Questions you can use to determine if a body jewelry material is tested to relate to an appropriate standard specification
- Is contact information available for the supplier, tester and buyer?
- Is an ASTM or ISO standard specification for human implant clearly indicated?
- Is the quantity and size of the material described on the certificate?
- Is the quantity and size sufficient to make the jewelry related to this certificate?
- Is the material source within your legal jurisdiction?
At an ASTM F04-12 meeting, part of the concern for validation was given a concrete example by the FDA representative:
There was a big scandal that the FDA had to deal with involving unsafe nonconforming imported titanium marked as F136 from China. It didn’t meet all the test criteria. It made its way into implants, which later failed and caused harm. That was just raw material purchased from China, the manufacturing was done in the US. For items wholly produced outside of the US it seems for reliability, unless there is someone on site to validate QC to international standards, there is very little that we can do to maintain that a jeweler does use what is on a certificate, or that the certificate is accurate. The main issue with foreign certificates for USA buyers is that they are not under FDA jurisdiction, so they could be falsified with no legal repercussions.
A few suggestions:
- Independent metallurgical testing can be done on the raw material prior to production, and on random samples of the jewelry production.
- Nondestructive chemistry testing is simpler than ever now with Xray fluoroscopy (XRF) devices.
- Surface smoothness profiling with a non-contact profilometer is also accessible and a good reference for your buyers.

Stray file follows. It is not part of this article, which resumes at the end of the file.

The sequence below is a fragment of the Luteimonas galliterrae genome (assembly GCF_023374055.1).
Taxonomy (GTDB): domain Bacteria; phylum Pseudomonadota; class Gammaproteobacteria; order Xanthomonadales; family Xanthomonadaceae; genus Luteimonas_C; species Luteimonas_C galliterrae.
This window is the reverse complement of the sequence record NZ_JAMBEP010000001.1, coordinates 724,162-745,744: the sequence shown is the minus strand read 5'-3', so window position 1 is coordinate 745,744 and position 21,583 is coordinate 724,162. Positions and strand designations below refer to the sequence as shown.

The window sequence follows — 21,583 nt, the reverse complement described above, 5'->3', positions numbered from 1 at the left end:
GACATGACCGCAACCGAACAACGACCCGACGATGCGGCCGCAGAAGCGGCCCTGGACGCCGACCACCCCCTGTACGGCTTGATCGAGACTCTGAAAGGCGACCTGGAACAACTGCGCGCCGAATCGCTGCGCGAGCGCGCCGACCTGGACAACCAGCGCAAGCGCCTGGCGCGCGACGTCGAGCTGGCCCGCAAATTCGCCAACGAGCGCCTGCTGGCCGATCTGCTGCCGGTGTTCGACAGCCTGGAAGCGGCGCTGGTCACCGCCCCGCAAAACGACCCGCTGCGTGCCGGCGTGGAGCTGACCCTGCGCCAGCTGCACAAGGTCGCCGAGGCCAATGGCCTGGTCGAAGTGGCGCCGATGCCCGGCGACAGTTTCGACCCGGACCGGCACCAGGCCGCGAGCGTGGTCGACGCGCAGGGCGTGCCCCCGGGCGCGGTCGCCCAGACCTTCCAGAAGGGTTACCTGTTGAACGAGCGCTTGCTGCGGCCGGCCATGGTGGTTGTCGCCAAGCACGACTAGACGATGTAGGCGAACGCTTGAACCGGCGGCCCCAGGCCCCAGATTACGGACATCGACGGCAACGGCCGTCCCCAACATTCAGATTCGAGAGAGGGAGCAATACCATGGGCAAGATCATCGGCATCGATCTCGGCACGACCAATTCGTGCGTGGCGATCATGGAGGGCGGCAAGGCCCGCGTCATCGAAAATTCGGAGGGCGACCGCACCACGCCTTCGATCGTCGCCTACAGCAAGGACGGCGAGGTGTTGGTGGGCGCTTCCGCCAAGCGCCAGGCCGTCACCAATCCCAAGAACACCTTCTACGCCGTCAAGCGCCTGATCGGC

- On the other hand, microstructure testing tends to be destructive and more complicated to have done.
- The certification from those sample tests would not be from the mill/supplier but should be from an independent third party.
- Consider third party validation to ASTM test specifications.
- Avoid the description “implant-grade” and simply describe the product as meeting current ASTM surgical implant standard F136, for example.
The Association of Professional Piercers agreed upon minimum standards for body jewelry.
Certification of tests that specify a material is suited for human implant purposes is an important part of validating the safe use for body jewelry. There are some historical jewelry materials exceptions such as gold and glass which the APP has allowed based on extensive review, and further particular examples are described below.
EEC Nickel Directive information
In reference to the EEC Nickel Directive, this regulation does not specify or prove that a material is safe for short or long term wear in contact with the body. It only requires a low rate of nickel release for all material used for costume or fine jewelry, belt buckles, watches or other metallic accessories with skin contact.
Do you have an example certificate to review?
Send them to me here: email@example.com